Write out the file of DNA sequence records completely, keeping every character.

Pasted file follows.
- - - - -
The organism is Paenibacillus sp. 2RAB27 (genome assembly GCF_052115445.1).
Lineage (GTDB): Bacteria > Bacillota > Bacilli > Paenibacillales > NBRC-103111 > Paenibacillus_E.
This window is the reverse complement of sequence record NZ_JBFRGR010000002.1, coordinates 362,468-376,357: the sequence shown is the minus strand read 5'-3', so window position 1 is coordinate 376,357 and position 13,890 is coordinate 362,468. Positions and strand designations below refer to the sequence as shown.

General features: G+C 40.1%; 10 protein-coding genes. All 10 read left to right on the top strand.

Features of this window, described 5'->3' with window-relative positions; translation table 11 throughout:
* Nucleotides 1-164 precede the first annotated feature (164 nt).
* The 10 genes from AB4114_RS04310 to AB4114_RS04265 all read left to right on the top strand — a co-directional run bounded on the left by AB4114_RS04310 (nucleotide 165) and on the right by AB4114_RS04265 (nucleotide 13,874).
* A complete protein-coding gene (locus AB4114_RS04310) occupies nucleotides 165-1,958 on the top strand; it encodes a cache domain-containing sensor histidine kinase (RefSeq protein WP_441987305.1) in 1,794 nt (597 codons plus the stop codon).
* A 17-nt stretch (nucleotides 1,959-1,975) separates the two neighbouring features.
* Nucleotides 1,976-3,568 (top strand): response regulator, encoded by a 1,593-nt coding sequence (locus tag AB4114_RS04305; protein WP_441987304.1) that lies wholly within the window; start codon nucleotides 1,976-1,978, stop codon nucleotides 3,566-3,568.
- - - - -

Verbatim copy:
The organism is Paenibacillus sp. 2RAB27 (genome assembly GCF_052115445.1).
Lineage (GTDB): Bacteria > Bacillota > Bacilli > Paenibacillales > NBRC-103111 > Paenibacillus_E.
This window is the reverse complement of sequence record NZ_JBFRGR010000002.1, coordinates 362,468-376,357: the sequence shown is the minus strand read 5'-3', so window position 1 is coordinate 376,357 and position 13,890 is coordinate 362,468. Positions and strand designations below refer to the sequence as shown.

General features: G+C 40.1%; 10 protein-coding genes. All 10 read left to right on the top strand.

Features of this window, described 5'->3' with window-relative positions; translation table 11 throughout:
* Nucleotides 1-164 precede the first annotated feature (164 nt).
* The 10 genes from AB4114_RS04310 to AB4114_RS04265 all read left to right on the top strand — a co-directional run bounded on the left by AB4114_RS04310 (nucleotide 165) and on the right by AB4114_RS04265 (nucleotide 13,874).
* A complete protein-coding gene (locus AB4114_RS04310) occupies nucleotides 165-1,958 on the top strand; it encodes a cache domain-containing sensor histidine kinase (RefSeq protein WP_441987305.1) in 1,794 nt (597 codons plus the stop codon).
* A 17-nt stretch (nucleotides 1,959-1,975) separates the two neighbouring features.
* Nucleotides 1,976-3,568 (top strand): response regulator, encoded by a 1,593-nt coding sequence (locus tag AB4114_RS04305; protein WP_441987304.1) that lies wholly within the window; start codon nucleotides 1,976-1,978, stop codon nucleotides 3,566-3,568.